A disappointment for much of the season, Cleveland’s defense delivered last week.
The Browns held Tampa Bay to 96 yards rushing, sacked Tom Brady three times and held big-play wide receiver Mike Evans to two catches in a 23-17 overtime win.
It was a positive performance for a unit that has been plagued by communication problems and poor tackling.
“Yeah, little increments here and there,” linebacker Jeremiah Owusu-Koramoah said when asked about the improvements. “We still have a lot of stuff to work on and lot of mistakes to fix. From this point, I think we made some little adjustments and we’re getting better as time goes on.”
After missing three games with a knee injury, Owusu-Koramoah has been a force in the last two, recording 20 tackles, including two for loss.
Myles Garrett recorded 1 1/2 sacks last week with 1 1/2 arms.
Cleveland’s All-Pro defensive end barely made it through last Sunday’s win over Tampa Bay after aggravating a left shoulder sprain suffered when he crashed his car in late September. Afterward, Garrett said he’s hoping to avoid surgery — or at least delay it until after the season.
He’s been getting extra rest and treatment, which has allowed him to keep playing.
The Texas native has three sacks in four career games against Houston.
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Houston quarterback Kyle Allen, who will make his second start Sunday since Davis Mills was benched, knows how dangerous Garrett can be after playing with him for two seasons at Texas A&M.
“He was the best player on our team then and is probably one of the best players in the league now,” Allen said.
Allen had a message for Garrett leading up to Sunday’s game, in which he’ll try to bounce back after throwing two interceptions in his season debut last week.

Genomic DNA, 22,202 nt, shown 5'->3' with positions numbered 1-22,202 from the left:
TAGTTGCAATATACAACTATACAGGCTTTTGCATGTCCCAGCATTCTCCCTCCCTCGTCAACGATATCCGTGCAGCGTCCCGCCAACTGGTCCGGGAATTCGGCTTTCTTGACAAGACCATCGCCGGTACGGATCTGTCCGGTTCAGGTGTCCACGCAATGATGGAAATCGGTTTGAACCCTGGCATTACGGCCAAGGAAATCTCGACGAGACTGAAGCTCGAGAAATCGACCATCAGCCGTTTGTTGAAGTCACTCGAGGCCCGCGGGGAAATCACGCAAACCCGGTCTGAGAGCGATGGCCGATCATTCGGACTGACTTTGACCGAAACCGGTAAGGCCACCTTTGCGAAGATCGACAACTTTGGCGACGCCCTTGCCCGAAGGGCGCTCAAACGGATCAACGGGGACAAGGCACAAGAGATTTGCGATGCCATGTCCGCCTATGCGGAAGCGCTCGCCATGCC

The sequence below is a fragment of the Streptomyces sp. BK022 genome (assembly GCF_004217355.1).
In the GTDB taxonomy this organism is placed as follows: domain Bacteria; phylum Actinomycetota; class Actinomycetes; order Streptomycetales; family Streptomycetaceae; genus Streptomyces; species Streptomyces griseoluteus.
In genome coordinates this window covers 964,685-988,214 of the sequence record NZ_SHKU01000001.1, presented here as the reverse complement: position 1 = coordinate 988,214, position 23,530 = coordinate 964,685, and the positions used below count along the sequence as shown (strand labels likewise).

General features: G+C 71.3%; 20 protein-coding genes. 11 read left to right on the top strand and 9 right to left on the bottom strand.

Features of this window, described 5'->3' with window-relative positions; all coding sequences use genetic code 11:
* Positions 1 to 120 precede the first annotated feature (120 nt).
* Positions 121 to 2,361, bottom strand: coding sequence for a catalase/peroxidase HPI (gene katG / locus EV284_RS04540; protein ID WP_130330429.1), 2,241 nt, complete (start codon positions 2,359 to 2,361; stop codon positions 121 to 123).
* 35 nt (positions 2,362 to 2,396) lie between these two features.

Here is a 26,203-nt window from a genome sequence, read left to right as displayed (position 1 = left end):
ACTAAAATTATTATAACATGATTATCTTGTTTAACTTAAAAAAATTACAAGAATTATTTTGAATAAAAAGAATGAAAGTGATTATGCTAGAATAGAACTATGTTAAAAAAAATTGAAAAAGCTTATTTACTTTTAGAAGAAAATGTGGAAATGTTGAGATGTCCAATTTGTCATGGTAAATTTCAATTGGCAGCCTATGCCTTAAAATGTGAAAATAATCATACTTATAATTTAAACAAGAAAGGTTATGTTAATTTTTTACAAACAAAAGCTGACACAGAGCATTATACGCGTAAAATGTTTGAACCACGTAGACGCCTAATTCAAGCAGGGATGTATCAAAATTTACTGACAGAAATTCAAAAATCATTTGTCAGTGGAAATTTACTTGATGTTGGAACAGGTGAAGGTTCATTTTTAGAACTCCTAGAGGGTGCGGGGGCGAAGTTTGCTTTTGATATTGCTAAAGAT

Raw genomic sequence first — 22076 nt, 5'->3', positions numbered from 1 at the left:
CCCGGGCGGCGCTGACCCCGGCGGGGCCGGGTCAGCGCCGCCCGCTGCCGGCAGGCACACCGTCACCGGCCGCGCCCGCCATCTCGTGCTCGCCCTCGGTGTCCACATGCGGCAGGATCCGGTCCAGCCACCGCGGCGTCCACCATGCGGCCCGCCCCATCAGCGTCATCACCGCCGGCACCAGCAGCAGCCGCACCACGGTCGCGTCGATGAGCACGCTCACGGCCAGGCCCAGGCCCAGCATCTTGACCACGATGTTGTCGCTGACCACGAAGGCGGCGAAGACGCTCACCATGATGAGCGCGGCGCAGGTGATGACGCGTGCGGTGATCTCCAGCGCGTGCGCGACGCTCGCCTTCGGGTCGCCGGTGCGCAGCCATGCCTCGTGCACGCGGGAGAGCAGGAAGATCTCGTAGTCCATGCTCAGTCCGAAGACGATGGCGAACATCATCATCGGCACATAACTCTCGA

“Be nice to me,” Allen said with a smile.
Houston favors a Cover 2 defensive scheme in which both safeties play deep to take away long throws. It’s easier to run against the formation because there are fewer players near the line of scrimmage.
Stefanski said the Texans play Cover 2 as much as any team.
“It’s a unique challenge,” he said. “It’s a scheme that I have seen work at a really, really high level. It keeps you off balance when you can play Cover 2 and keep everything in front of you. Then you can crawl up and play man.”
With six games left and as the only team with just one win, the Texans are in position to receive the No. 1 pick in next year’s draft.
If they get it, it will be the fourth time they’ll pick first and the first since 2014 when they selected defensive end Jadeveon Clowney, who now plays for the Browns.
Their previous No. 1 pick was also a defensive end when they chose Mario Williams in 2006. Houston is in desperate need of a quarterback and may look toward Alabama’s Bryce Young or Ohio State’s C.J. Stroud.
If they do have the top pick and choose a quarterback, he’ll be the second signal-caller drafted first in franchise history, joining David Carr, who was their first-ever draft pick in 2002.
The only other time the Texans took a quarterback in the first round came in 2017 when they traded up to draft Watson 12th overall.